The judge in the Texas Rangers bankruptcy case ruled today and — contrary to the statements he made from the bench last week in which he suggested he was leaning in the Rangers’ favor — held that the creditors’ interests are “imparied” by the bankruptcy plan. That means they can vote to accept or reject the prepackaged plan that the team had come up with. Of course, the creditors have said they would reject the
prepackaged plan, so unless something dramatic happens soon, they probably will.
I haven’t read the entire decision yet — Maury’s got it in case you’re interested — and I will obviously update with nuances that matter, but the upshot of this is that the plan for the Rangers to emerge from bankruptcy quickly (i.e. before the trading deadline) is in serious jeopardy. It also means that the whole sale of the team to Chuck Greenberg and Nolan Ryan could unravel, and the team could be put up for bid again. Obviously if the team doesn’t emerge from bankruptcy and isn’t sold before the end of July the Rangers will be in no position to make any big moves before the deadline.
That sound you hear is every Rangers fan in the world screaming bloody murder to the heavens above. Once they get done venting, however, they should refocus those screams at Tom Hicks because he’s the one that got everything in such a mess to begin with.
Fellow second basemen Javier Baez of the Cubs and D.J. LeMahieu of the Rockies got into a disagreement in the top of the third inning of Sunday’s game at Coors Field over sign-stealing.
LeMahieu reached on a fielder’s choice ground out, then advanced to second base on Charlie Blackmon‘s single. While Nolan Arenado and Trevor Story were batting, Baez was concerned that LeMahieu was relaying the Cubs’ signs to his teammates. Baez decided to stand in front of LeMahieu to block any information he might have been giving to Arenado and Story. LeMahieu got irritated and the two jawed at each other for a bit. Umpires Vic Carapazza and Greg Gibson had to intervene to tell Baez to knock it off.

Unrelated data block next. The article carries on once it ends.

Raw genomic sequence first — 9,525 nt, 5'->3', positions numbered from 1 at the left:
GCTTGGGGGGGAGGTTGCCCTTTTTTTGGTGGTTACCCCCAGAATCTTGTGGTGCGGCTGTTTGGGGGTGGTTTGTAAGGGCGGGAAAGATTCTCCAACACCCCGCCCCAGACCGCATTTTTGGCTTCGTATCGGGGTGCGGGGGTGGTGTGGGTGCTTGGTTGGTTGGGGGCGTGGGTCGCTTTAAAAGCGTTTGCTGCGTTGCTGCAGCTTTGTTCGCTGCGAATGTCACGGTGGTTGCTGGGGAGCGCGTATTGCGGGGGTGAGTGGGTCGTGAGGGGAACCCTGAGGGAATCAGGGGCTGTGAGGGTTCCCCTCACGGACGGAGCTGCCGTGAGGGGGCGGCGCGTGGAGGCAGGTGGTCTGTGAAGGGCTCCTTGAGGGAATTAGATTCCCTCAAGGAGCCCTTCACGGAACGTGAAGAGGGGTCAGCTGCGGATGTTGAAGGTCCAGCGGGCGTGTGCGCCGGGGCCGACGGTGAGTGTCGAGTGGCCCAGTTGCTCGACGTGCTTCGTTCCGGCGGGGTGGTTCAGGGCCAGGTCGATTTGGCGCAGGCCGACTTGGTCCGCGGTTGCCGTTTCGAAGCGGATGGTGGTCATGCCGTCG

There has always been a back-and-forth with alleged sign-stealing. As long as teams aren’t using technology to steal signs, it’s fair game for players to relay information to their teammates about the opposing team’s signs. Last year, MLB determined the Red Sox went against the rules and used technology — an Apple watch in this case — to steal signs from the Yankees. Other teams in the past have been accused of using binoculars from the bullpen to steal signs. In this particular case with Baez and LeMahieu, there was no foul play going on, just Baez trying to make the Rockies cede what he perceived to be their slight competitive advantage.
The Cubs went on to beat the Rockies 9-7 on Sunday.